Browsing named entities in Colonel William Preston Johnston, The Life of General Albert Sidney Johnston : His Service in the Armies of the United States, the Republic of Texas, and the Confederate States.. You can also browse the collection for November 2nd or search for November 2nd in all documents.

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the summer, prominent Texans at Washington had been soliciting the secretary to assign General Johnston to command the Southwestern Department. Finally, on the 1st of November, the adjutant-general informed General Johnston that the secretary had given orders to that effect, and wished to see him as soon as convenient. He was at the same time apprised, by telegram and letter, of October 30th, that General Scott desired to send him to California to take command of the Pacific coast. On November 2d General Scott addressed an official communication to the adjutant-general to that effect. When General Johnston reported to the Secretary of War, he had made up his mind, as he subsequently informed the writer, not to go to Texas. If the State seceded, and the Federal Government did not promptly accommodate the questions thus started, a collision would probably occur. In this event, General Johnston took the view that he could only surrender the charge committed to him to the author
ge army, and, to evade him, Price moved southward on the 27th of September. He skillfully eluded the enemy, and made good his retreat to Neosho, where McCulloch held himself in reserve. Most of his new recruits returned to their homes, leaving him little stronger than when he set forward. But he had gained prestige and some material advantages, and had employed a large force of the enemy. Fremont then advanced slowly, with a numerous army, as far as Springfield, where he was relieved November 2d. During General Price's operations, General Hardee had assembled six or seven thousand men, at Pocahontas, in Northeastern Arkansas. Some ineffectual attempts were made toward combined movements by this force with Price and with Pillow, who became otherwise employed. But virulent types of camp epidemics disabled his command, and nothing of importance was accomplished. Thus, General Johnston had hardly assumed command when he found the Federal armies in possession of nearly the w
d regularity in all our movements. I am, with great regard, yours truly, J. P. Benjamin. General A. S. Johnston, Bowling Green, Kentucky. The circular accompanying this letter states: 1. No unarmed troops can be accepted for a less period than during the war. 2. Unarmed troops (infantry) offered for the war are accepted by companies, battalions, or regiments, and when mustered into service are ordered into camp of instruction until equipped for the field. General Johnston, on November 2d, issued orders to all mustering-officers, and wrote to the Governors, directing them to disband the unarmed twelve months volunteers, and informed the Secretary of his action. But, on the 5th, he wrote to him to say he would suspend the order for fifteen days. This was in consequence of Governor Harris's strong hope of arming these troops. Colonel Munford, in his historical address already mentioned, sums up the consequences of Mr. Benjamin's order as follows: General Johnston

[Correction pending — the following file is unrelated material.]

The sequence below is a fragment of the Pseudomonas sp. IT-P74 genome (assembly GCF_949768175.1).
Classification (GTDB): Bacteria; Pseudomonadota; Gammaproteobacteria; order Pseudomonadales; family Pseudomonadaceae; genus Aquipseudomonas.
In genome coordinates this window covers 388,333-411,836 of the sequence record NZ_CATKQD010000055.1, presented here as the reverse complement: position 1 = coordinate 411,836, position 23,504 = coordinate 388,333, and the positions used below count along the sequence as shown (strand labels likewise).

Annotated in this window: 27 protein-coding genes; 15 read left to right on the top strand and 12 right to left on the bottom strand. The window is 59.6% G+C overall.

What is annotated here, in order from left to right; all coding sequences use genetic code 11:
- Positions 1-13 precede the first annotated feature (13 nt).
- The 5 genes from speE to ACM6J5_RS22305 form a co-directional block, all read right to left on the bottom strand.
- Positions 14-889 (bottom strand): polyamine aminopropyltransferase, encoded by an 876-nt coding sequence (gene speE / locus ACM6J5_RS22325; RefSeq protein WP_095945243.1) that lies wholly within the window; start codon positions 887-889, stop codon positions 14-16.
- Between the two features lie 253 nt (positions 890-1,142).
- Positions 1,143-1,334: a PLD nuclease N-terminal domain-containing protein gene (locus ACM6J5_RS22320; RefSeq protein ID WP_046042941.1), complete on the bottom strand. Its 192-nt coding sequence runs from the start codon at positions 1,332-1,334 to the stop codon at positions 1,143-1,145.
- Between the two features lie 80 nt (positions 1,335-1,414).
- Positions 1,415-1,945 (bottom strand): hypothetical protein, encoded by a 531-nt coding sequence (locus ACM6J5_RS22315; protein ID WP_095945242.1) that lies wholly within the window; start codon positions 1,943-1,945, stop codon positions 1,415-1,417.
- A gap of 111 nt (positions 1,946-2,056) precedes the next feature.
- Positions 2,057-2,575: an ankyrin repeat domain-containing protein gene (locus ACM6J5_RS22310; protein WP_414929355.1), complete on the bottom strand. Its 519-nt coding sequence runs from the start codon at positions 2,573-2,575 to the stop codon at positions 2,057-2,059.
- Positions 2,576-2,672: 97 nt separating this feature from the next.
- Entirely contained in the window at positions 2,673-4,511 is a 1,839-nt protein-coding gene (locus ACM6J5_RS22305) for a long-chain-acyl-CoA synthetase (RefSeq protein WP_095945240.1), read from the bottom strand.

d some property, insulted some women, captured one citizen as prisoner, and returned to Smithland. He reports at Calhoun, Owensboro, and Henderson, about 3,000 Federal troops, who shift from one post to another, and when moving steal everything that they meet, and take everything valuable that they can carry. This is not an unfair sample of the reported conduct of the Federal troops on this line. Brigadier-General Tilghman, who succeeded Alcorn in command at Hopkinsville, reported, November 2d, that he was threatened by a heavy body of the enemy. He adds that he had 750 sick, and only 285 for duty. To meet a scouting-party of the enemy he raked up a battalion of 400 men, but the surgeon declared that only one-half of them were fit for duty. Tilghman described them as the poorest clad, shod, and armed body of men I ever saw, but full of enthusiasm. Four days later, Gregg reached him, under orders from General Johnston, with 749 Texans, after marches of almost unexampled speed